Beyond the Fourth Wall 

Our critics review local theater productions.

The Birthday Party — Contemporary Western theater is informed by discomfort. Architects have formed a near-biblical series of begats, with one playwright influencing the next. Martin McDonagh was influenced by Sam Shepard and David Mamet; McDonagh's The Pillowman was just extended at the Berkeley Rep and the Shotgun Players have Mamet's The Cryptogram coming up in May. Mamet was in turn influenced by Harold Pinter, whose The Birthday Party is now up at the Aurora. And there probably wouldn't have been Pinter had there not first been Beckett, who was just given a lovely homage in the Rep's all wear bowlers. The point being that all of these men, when their work first surfaced, pissed people off. Audiences yelled at the stage or walked out, critics wrote scathing reviews, shows closed prematurely (the first run of The Birthday Party, in 1958, lasted a miserable four days.) Yet in each case something about the work was vital and resonant enough that eventually it found an audience; people discovered that these playwrights were speaking to their fears, whether of violence, obsolescence, social disapproval, or political oppression. The Tom Ross-directed production at the Aurora shimmers with menace that all the cabbage-rose wallpaper and porcelain kitties of Richard Olmstead's set design can't conceal. The play opens with Meg serving breakfast to her husband and ends just before lunch the next day. In the interim, there's an interrogation, a nightmarish party, some necking, wanton destruction of a musical instrument, and a mysterious "Organization" that might or might not be extralegal, or even real. Fifty years ago, people couldn't hack The Birthday Party. Now its ambiguity and the questions it raises are a major part of its charm, especially in this well-tuned version. — L.D. (Through March 11 at the Aurora; or 510-843-4822.)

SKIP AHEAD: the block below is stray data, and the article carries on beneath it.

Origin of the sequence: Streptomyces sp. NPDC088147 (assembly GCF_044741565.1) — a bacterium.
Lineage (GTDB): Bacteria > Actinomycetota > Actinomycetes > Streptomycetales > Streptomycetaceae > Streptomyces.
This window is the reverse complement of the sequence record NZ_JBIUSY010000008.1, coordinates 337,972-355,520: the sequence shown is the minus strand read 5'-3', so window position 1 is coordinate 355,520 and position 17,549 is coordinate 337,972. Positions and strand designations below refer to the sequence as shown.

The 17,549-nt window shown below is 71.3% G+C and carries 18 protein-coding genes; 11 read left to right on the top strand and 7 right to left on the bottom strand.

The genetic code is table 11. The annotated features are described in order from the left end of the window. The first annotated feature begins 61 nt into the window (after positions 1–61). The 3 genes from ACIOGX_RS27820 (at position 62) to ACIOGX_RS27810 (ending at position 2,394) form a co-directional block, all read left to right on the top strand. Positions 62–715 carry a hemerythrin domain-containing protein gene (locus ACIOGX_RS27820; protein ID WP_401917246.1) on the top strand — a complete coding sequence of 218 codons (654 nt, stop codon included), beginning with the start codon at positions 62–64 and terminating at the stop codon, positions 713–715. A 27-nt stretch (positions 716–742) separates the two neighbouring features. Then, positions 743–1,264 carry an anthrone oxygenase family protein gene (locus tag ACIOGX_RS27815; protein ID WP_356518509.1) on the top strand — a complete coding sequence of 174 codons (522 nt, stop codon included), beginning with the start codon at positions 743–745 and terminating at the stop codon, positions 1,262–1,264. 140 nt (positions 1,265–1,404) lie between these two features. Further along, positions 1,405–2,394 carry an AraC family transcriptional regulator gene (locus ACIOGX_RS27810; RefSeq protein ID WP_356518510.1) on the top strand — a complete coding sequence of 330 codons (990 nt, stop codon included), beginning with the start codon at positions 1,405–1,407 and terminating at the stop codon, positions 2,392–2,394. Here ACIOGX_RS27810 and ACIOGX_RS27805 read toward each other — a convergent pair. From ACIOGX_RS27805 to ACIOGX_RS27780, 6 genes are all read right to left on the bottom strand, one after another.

Cartoon — Steven Yockey's musical comedy about cartoon violence suits Berkeley's Impact Theatre perfectly — it's fast-paced, funny, and drenched in pop culture. Though it loses some steam at the end, there's food for thought, and some surprisingly touching moments amid the pratfalls and bloodshed of this Saturday-morning insurgency against a ruthless dictatorship of repeated shticks and theme tunes. An animated cast creates a credible toontown in Mark Routhier's bare-bones production, particularly Chris Yule as the soulful, world-weary marionette Winston Puppet and Marissa Keltie as the tempestuous and nonverbal Damsel. If you see only one play about cartoon characters killing each other this year, make it this one. — S.H. (Through March 10 at La Val's Subterranean; or 510-464-4468.)

Guys and Dolls — Frank Loesser's musical romantic comedy of low-life gamblers and Salvation Army missionaries is always a crowd-pleaser, and Contra Costa Musical Theatre gives it a robust full-scale staging under the direction of Jennifer Denison Perry, with wildly colorful costumes by Melissa Paterson and brightly busy Broadway backdrops by Kelly Tighe. Terry D'Emidio's hilarious and nuanced Adelaide gives the whole production a touch of blue-collar class, and Noel Anthony's voice is lovely, but his Sky Masterson comes off as achingly sincere from the outset, at odds with his hard-boiled dialogue, and has nowhere to go from there. Joel Roster is a solid and funny Nathan Detroit, and Meghann May's coloratura warbling and wholesome charm are just right for Sgt. Sarah Brown. — S.H. (Through March 17 at the Dean Lesher Regional Center for the Arts; or 925-943-7469.)